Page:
Safer, saner cities

city park The more I go through life, the more I find that other people have very different experiences.  But if you’re from middle America, or any major city, much of Nature you’ve seen in your adult life has been through a car window going somewhere else.  And the traditional view of future cities has been a bigger and better version of the concrete jungle, like a bad SimCity where everyone lives in one area, commutes to work in another and goes shopping in a third.

A recent study found that more “walkable” neighborhoods bode well for the elderly, not merely for exercise and physical health, but also for their mental wellbeing.  Specifically,

Berke speculates that walkable neighborhoods might be so important because they promote social connection and reduce isolation, a major predictor of depression. “If people are out walking to destinations, they run into each other”, he says. “And then they talk, or interact, or share ideas”.  He adds that city streets with their shorter blocks, more direct routes, and greater number of intersections—can be more walkable than suburban ones. They also have greater population density, which increases the probability that people meet one another by chance.

This sort of connection between people in a neighborhood is something that has been lost in modern American cities and towns since the rise of the automobile and long-distance commuting became regular.  At least, it’s something that I’ve seen and heard about, but have never actually experienced.  But, with rising gas prices and actual debates going on about changing the way our cities grow, this is something that could impact our perception of futuristic cities.

(via SciTechDaily) (image from Andreas.)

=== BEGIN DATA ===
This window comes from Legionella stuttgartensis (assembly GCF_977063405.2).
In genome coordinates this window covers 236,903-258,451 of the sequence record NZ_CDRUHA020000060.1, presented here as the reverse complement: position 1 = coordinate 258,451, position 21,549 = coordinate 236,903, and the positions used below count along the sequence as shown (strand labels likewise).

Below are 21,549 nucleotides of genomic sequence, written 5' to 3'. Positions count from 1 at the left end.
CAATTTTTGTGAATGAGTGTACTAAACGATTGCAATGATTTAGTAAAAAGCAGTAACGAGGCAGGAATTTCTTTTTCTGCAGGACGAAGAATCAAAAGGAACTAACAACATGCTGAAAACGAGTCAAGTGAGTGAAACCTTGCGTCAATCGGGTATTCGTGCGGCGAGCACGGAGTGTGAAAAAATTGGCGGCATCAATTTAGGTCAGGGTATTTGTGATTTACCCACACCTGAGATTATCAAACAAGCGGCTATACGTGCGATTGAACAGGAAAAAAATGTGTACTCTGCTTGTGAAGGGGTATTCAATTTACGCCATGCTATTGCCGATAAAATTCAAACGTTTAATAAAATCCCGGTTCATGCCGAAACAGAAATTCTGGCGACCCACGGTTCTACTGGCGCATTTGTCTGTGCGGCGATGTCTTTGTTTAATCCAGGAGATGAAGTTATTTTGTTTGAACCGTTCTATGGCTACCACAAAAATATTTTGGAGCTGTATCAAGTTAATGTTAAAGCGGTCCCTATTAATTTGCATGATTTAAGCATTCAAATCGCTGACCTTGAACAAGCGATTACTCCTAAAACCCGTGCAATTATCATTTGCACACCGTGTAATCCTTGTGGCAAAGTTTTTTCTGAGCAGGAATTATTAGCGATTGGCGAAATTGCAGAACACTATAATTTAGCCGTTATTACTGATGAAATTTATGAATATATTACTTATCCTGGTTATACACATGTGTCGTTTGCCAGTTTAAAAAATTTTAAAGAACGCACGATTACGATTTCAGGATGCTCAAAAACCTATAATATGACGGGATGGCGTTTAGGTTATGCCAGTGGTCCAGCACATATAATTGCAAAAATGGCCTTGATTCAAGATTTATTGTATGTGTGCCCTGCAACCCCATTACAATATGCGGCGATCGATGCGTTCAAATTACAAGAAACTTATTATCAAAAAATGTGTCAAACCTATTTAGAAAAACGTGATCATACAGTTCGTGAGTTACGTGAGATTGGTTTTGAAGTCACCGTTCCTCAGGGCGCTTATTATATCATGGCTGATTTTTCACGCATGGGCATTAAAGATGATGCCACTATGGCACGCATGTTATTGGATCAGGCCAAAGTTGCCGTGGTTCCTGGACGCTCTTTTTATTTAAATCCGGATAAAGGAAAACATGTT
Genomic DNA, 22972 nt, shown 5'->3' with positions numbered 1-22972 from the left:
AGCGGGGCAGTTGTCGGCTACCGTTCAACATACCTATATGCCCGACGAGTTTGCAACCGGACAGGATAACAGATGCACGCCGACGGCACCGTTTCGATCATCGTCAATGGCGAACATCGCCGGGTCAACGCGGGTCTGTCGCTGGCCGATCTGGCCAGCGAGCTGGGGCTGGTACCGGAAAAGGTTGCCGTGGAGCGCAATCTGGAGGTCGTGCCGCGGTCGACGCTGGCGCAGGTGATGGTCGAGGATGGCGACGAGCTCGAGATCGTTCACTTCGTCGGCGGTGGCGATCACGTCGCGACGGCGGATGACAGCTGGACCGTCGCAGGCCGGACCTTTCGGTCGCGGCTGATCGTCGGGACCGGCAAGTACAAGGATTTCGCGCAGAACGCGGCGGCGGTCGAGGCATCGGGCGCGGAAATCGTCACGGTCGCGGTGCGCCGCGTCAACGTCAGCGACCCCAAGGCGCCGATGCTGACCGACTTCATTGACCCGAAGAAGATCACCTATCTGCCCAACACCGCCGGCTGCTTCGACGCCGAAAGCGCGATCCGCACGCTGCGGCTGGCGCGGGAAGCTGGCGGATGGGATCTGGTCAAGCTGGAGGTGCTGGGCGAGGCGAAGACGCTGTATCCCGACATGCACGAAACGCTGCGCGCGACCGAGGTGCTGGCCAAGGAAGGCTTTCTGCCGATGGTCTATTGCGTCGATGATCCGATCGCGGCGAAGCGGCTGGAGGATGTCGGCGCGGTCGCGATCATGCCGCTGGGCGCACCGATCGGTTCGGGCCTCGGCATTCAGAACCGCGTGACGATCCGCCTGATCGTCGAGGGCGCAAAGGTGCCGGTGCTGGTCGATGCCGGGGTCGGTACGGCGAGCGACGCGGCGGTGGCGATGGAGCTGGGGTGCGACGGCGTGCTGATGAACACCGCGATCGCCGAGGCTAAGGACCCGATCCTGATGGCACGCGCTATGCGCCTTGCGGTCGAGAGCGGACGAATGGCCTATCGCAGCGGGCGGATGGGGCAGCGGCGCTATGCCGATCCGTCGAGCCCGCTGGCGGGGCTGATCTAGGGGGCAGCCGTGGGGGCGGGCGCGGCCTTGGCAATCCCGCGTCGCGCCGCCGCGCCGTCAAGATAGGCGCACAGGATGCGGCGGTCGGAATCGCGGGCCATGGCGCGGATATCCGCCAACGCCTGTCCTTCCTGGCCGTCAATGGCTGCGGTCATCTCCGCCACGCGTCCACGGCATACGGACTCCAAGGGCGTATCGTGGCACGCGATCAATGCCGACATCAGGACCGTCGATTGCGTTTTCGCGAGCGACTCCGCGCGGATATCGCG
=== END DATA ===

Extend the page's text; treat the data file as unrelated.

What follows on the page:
5 thoughts on “Safer, saner cities”

  1. Good point, Ian, but saying and doing are different things. The Midwest, where most cities lack any sort of physical boundaries to growth, just keeps sprawling. My hometown of Indianapolis is a prime example of this. It just keeps developing farmland into suburbs.

    Hoosiers are finally seriously looking at a light rail/tram public transport system in Indianapolis, but no one seems to want to give up their cars. It’s rather maddening for someone who’s lived in cities with working public transit, and sometimes I have to wonder about my compatriots sanity.

  2. Jeremy: I totally agree with you. I moved from a small but sprawled out city in California to NYC several years ago. Although I have recently been giving some thought to moving back west, I have grown so accustomed to public transport that the thought of not being able to get anywhere in the city for $2.00 in under an hour depresses me.

    What worries me here though, is exactly what you point out: that saying and doing are two different things. What this study has “found out” is something that has been said already, in a book that is pretty well known in the architecure/urban planning field. Hopefully this time, further studies will be done to find out what we can do with this information. How can we impliment these findings to actually make our cities better places for everyone to live?

  3. “How can we impliment these findings to actually make our cities better places for everyone to live?”

    That’s the question we should apply to everything that we hold important for our society. Having lived in three countries, I’ve definitely found my hometown wanting in certain aspects. And then the question becomes, do I stay in my hometown and try to change it for what I think is the better, or do I move to a place that already fits my values?

    We can try to vote with our feet, i.e., not moving to a city without public transit and make it known that this is why, which is more or less what I’ve done. But that does nothing for the 2 million or so tooling about in my hometown, wondering why they have to pay for a tram line that initially doesn’t go anywhere near them (although it most certainly could be expanded if people took a liking to it).

    I’ve often thought about abandoning my linguistics dream for one in urban planning, and then I remember that they make even less than academics.

  4. I think it’s really a question of where we find the most motivation. I know if I ever go back to my hometown, I will end up disliking it as much as when I left, and will do little or nothing to effect any kind of positive change, whether personal change or social change. Wherever we will feel most motivated to do something to give our lives meaning is where we should be. Of course, figuring out where that is is not always so easy! =)

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